Today’s post is about writing and reading, it’s about the vital role representation plays for our youth. If you never see yourself in the books you read, or in the stories around you, whatever their medium, it becomes a struggle to see yourself in the world in a positive and whole way. I know I’ve struggled with this myself, and I am so honored today to share this post by Elsa Henry on growing up with just such a lack of representation, and the vital role writers today face in filling that void.
I remember the first time someone handed me books about kids like me. I was probably in the 2nd or 3rd grade, and the options were… slim. I could either read a book about a boy who lost his sight playing with fireworks, and got a guide dog (which I did not have), or I could read about Helen Keller.
Helen Keller was certainly a closer fit, but I didn’t connect with her, because at the end of the day, I was not deaf blind enough.
The reason why representation in YA matters so much, so much that me, a non-YA writer is talking to you about it, is because kids are looking for someone that matches their self image. There wasn’t a half blind, half deaf girl who stepped through a wardrobe door for me to look up to, there wasn’t a girl like me who lifted a sword and pledged her life to the Goddess. There wasn’t someone like me, and so I drifted away from disability narratives.
Because they weren’t like me.
The narrative I was given, not just in fiction, but in reality, was that I wasn’t like the other disabled people because I wasn’t that bad off. I wasn’t like them. But the truth is, I’m just like them and I never got the chance to identify it until I was old enough that the narratives that were lacking didn’t just turn me away from disability lit, but actively enraged me. It made me angry because I wanted to see people who weren’t helpless – or at least, who weren’t expected to be helpless. I wanted to see people who weren’t called savage (like Helen Keller was) but who were seen as whole from the beginning. None of those kids were fighting the things the other able bodied kids were – as an adult I see that these were attempts to show that disabled struggles are different, but I remember what it felt like as a child, and it wasn’t good.
The key to making kids with disabilities feel seen is to give them a variety of representation.
Break down the disability binary, look past the media representations that are rote and overused, and consider who isn’t being seen in YA fiction. Want to have a blind kid? Go look at Kody Keplinger’s Run and see what it’s like to write a legally blind teen. Want a wheelchair user? Write a wheelchair user who is a part time user, or write a character who uses a motorized scooter because they’re fully paralyzed from the neck down. Write teens who ride motorized scooters to the prom, who have full prom dates, not pity dates. Deaf protagonist? Fabulous! Remember that deafness isn’t binary either, and that there’s more to being deaf than not hearing. Autistic rep? Look no further than Corinne Duyvis’ On the Edge of Gone.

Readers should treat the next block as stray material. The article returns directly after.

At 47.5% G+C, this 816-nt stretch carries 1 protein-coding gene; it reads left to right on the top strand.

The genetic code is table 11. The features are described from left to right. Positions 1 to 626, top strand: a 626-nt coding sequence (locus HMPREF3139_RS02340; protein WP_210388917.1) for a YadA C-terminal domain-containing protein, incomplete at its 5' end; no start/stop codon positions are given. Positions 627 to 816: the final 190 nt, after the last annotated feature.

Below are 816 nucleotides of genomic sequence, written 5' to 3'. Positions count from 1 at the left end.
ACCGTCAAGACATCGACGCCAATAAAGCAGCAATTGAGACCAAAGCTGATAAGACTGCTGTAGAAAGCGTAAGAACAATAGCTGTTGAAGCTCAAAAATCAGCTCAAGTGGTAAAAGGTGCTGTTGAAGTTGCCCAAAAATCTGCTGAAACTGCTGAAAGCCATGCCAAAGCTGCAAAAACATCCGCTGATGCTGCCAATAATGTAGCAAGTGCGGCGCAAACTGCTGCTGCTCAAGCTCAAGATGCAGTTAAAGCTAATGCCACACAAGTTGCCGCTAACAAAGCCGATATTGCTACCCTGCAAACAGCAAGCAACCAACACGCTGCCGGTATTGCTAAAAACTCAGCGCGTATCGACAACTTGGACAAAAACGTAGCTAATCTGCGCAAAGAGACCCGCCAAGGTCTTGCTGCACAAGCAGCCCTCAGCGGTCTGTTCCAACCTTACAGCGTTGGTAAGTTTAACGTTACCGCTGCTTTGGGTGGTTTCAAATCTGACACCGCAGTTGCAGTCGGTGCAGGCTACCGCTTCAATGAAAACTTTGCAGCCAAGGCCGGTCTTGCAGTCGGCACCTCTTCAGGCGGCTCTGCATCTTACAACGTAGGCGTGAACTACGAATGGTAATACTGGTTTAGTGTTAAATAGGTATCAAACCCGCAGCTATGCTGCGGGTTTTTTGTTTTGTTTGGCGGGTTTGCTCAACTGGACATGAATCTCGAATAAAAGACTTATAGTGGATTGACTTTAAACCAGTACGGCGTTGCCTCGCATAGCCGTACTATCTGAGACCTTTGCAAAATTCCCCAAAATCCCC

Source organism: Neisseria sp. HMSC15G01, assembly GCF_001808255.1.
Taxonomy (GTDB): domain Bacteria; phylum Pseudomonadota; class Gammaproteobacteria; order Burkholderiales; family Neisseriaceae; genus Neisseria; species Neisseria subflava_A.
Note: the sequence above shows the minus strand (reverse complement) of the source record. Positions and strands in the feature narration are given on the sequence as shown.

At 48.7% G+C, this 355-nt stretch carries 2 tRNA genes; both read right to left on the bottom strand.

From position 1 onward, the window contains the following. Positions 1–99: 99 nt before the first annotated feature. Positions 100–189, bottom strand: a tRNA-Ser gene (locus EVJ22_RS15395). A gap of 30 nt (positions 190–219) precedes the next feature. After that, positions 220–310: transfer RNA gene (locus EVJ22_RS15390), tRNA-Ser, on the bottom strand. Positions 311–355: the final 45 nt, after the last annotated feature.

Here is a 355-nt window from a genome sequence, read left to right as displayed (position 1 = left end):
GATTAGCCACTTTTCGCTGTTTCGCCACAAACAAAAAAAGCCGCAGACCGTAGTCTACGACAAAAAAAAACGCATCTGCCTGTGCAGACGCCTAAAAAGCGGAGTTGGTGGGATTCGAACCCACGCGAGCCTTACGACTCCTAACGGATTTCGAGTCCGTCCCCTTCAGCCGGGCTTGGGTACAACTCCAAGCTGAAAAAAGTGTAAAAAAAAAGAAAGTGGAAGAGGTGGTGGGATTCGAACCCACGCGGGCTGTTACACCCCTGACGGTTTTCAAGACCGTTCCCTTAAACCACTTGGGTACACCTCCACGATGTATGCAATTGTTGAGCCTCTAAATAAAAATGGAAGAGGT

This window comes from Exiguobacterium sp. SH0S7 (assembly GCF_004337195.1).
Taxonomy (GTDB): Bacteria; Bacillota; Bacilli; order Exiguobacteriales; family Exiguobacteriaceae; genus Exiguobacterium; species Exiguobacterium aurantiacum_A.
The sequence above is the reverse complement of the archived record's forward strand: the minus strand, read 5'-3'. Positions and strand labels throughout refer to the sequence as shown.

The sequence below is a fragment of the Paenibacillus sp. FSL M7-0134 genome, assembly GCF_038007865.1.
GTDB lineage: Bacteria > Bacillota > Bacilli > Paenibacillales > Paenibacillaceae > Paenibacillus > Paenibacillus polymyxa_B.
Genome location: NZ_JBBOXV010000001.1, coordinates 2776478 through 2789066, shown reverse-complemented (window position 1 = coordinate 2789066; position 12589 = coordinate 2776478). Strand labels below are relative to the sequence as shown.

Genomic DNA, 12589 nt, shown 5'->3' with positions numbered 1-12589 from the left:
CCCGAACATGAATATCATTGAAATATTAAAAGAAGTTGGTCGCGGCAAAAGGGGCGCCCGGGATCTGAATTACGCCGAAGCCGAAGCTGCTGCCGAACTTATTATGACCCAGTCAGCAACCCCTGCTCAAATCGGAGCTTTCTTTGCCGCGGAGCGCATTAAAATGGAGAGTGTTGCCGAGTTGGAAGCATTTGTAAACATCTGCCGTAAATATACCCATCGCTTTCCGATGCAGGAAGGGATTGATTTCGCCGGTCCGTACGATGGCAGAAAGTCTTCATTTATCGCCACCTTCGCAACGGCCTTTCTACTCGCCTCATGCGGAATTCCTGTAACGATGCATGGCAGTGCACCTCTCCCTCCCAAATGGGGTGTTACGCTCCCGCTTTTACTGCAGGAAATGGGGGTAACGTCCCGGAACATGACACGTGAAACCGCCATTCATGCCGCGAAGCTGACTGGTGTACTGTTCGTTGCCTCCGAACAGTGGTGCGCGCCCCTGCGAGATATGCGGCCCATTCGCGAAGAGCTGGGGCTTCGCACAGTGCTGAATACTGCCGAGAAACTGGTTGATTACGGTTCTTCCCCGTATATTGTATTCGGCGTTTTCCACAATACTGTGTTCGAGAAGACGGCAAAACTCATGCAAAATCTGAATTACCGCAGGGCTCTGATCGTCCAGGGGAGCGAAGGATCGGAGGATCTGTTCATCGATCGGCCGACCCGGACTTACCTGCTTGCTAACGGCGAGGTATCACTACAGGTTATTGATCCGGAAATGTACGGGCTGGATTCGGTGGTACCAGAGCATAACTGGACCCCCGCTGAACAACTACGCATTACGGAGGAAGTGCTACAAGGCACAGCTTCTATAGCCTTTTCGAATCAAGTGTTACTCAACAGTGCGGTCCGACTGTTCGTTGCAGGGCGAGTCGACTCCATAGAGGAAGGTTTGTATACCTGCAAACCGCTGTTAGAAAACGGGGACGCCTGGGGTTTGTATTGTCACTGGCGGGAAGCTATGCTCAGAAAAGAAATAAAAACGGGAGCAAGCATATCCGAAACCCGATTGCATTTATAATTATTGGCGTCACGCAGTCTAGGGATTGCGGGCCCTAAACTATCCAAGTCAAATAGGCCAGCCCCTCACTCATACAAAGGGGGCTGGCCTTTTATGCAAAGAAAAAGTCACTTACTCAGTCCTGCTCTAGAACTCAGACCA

Representation matters because there’s a richness to disability you’re probably not aware of.
Look past the Daredevils and the Augustus Waters’. Look past the romanticisation of being sick, of being disabled. Look past the uncomfortable medical wheelchairs you’ve seen in hospitals, and the tragedy narratives.
Instead, write characters who are more than the diagnoses you’ve given them. Write YA characters who have conviction, who use wheelchairs with no handles to be abused by people who want to move them, write blind girls who have guide dragons and who wield swords like their peers.
We have to take disability out of the expected and into the extraordinary. Don’t get me wrong, I don’t want you to write inspiration porn. But if an able bodied girl can be Katniss Everdeen, if she can be more than just a girl living in District Twelve, what’s to stop disabled protagonists from doing the same?
The answer, dear reader, is nothing. Nothing is stopping you from writing the disabled characters that I would have read when I was a girl.
I don’t want other disabled kids to have to wait to find role models, to find heroines. I want there to be a Kamala Khan who uses a white cane. I want there to be an Alanna who uses a cane.
As an adult I strive to be a role model for young blind girls, because I never knew I had any ahead of me. I want to envision a future where there’s not a single book about a blind girl or a deaf girl, but a future where there are multiple genres to choose from, multiple plots, many paths. I seek a world where there’s an embarrassment of riches for the blind girls to come after me.
Who knows how much sooner I would have become the woman I am today if I hadn’t had to fight to find my stories, my heroes? Who knows who I could have become if I’d seen someone like me?
I’ll tell you who I would have been.
I’d have been prouder of myself a lot sooner.
About The Author
Elsa Sjunneson-Henry is a .5 blind, .5 deaf, .5 Scandinavian science fiction and horror writer. She lives in New Jersey with her husband, cats, and hound dog, and is frequently found on numerous websites talking about disability and feminism. Her fiction work has been included in the Upside Down anthology, and on Fireside Fiction where she is now an assistant editor.
Find Elsa on Twitter at @snarkbat.
Find all the Disability in Fiction posts here:
- Kick-Off Post
- Top Ten SFF / YA Reads with Disabled Characters – Tsana Dolichva
- Reading While Disabled via The Disability Visibility Project – Part 1 – Alice Wong
- Reading While Disabled via the DVP – Part 2 – Alice Wong
- Why Representation in YA Matters – Elsa Henry
- Art as Activism – Anarcha Quinn
- Ableism in Fiction – Erin Hawley
- Reflections and Wrap-up